By Richard Lancaster
COVID-19 has brought unprecedented challenges to businesses around the world. However, a break in the clouds amid the gloom is that as the pandemic exposes the fragility of our economy, companies are starting to put the need to be prepared for long-term sustainability issues such as climate change and resource scarcity at the top of their minds.
Recognising that resilience is crucial for the long-term success of any business, many companies are re-assessing their priorities and strategies. At the Business Environment Council (BEC) flagship EnviroSeries Conference in June 2021, the organisation engaged member companies and the wider business community in evaluating and redefining business leadership to see how the business community can achieve Green growth in the post-pandemic era. The sessions covered a variety of topics ranging from biodiversity to circularity and innovation to climate resilience. As I listened to my fellow industry colleagues share their insights and experiences, a few common themes emerged.
Stakeholder expectations are changing, business must keep up
Be it consumers, governments, communities or investors, sustainability is an increasingly topical issue and companies need to take note of that. According to the most recent Edelman Trust Barometer survey, 65 per cent of respondents agreed that CEOs should hold themselves accountable to the public alongside their board and stockholders, while 68 per cent of consumers and 62 per cent of employees believed they have the power to force corporations to change. To ensure success, business leaders must keep up with, and respond to, these shifting expectations by carefully observing emerging trends and proactively addressing risks and challenges.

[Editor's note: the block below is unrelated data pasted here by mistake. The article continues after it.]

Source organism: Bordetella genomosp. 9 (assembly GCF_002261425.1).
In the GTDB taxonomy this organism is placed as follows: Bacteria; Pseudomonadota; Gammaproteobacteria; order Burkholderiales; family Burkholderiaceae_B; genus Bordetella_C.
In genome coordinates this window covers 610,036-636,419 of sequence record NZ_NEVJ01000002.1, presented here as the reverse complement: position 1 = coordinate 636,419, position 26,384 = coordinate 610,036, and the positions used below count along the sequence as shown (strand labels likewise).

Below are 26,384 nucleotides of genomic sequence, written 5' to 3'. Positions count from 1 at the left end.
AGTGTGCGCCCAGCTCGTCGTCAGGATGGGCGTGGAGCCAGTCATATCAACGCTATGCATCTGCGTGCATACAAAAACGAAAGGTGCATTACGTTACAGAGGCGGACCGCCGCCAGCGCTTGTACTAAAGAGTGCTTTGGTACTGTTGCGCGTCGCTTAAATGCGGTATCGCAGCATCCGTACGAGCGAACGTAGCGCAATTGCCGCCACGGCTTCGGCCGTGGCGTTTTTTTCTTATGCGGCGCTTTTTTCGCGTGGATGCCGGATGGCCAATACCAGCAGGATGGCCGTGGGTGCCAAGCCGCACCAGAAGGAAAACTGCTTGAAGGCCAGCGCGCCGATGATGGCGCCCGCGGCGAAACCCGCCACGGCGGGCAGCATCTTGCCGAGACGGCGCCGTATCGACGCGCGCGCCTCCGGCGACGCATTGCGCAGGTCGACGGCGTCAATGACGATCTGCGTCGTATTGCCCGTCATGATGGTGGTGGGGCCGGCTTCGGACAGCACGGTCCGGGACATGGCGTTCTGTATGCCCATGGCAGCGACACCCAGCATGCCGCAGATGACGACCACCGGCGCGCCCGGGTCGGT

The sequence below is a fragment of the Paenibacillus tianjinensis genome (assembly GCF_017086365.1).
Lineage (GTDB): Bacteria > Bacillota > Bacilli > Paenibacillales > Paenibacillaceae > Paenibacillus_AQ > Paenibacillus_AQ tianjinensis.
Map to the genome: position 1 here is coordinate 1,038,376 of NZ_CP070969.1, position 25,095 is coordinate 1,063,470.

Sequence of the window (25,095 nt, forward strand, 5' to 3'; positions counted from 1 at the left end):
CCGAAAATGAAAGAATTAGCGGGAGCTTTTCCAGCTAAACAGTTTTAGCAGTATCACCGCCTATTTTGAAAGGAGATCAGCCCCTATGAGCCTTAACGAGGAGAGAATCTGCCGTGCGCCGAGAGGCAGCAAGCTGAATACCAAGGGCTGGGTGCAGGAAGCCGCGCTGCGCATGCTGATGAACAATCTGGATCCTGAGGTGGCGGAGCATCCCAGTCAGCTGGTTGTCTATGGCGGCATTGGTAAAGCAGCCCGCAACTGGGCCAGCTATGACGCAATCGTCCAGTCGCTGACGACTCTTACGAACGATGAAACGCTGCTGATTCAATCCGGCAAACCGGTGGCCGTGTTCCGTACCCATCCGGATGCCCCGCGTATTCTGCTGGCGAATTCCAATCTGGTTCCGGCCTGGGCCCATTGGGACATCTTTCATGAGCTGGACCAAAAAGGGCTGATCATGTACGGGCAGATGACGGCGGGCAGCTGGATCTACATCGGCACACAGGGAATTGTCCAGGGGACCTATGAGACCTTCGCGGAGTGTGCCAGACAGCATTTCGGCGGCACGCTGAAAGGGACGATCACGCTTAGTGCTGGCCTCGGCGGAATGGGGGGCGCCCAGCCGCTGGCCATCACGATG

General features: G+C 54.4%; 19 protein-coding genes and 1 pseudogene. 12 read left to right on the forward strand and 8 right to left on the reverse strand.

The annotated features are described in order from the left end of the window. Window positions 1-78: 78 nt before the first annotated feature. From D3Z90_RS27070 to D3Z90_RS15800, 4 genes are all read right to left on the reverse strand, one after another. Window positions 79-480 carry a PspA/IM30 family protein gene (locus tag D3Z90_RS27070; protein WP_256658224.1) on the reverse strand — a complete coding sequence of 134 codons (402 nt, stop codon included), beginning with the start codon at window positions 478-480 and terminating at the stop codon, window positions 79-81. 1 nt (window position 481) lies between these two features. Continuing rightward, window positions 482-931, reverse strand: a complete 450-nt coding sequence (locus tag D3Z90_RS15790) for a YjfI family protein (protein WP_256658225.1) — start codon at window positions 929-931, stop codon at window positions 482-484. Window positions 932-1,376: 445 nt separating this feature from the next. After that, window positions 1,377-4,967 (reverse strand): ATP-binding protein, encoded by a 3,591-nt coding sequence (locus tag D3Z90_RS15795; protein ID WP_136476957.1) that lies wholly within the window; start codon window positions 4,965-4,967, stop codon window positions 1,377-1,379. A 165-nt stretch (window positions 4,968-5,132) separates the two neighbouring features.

To ensure success, business leaders must keep up with, and respond to, these shifting stakeholder expectations by carefully observing emerging trends and proactively addressing risks and challenges.
Where there are risks, there are opportunities
In 2018, the Global Commission on the Economy and Climate found that bold climate actions could deliver at least USD26 trillion in economic benefits by 2030 if decisive leadership, collaboration and capital were to align on this common vision. Progressive business leaders already understand that addressing the climate crisis, adopting circularity, and shifting to regenerative business models lead to innovative approaches that generate sustainable value from new jobs, restored ecosystems and stronger communities.
Value creation is no longer predicated on the extraction or consumption of resources. Innovative circular business models now draw value from waste and favour a shared economy paradigm popular with consumers. A nature positive approach delivers opportunities that benefit the community and the environment beyond economic value through, for example, improved air and water quality.
Sustainability is core to business strategy
Reconsidering the relevance of sustainability to core business strategy is long overdue. Sustainability risks and challenges cut across all aspects of a business. To adequately address these issues and embrace emerging opportunities, business leaders must adopt a strategic and cross-functional understanding of sustainability that combines both financial and non-financial risks.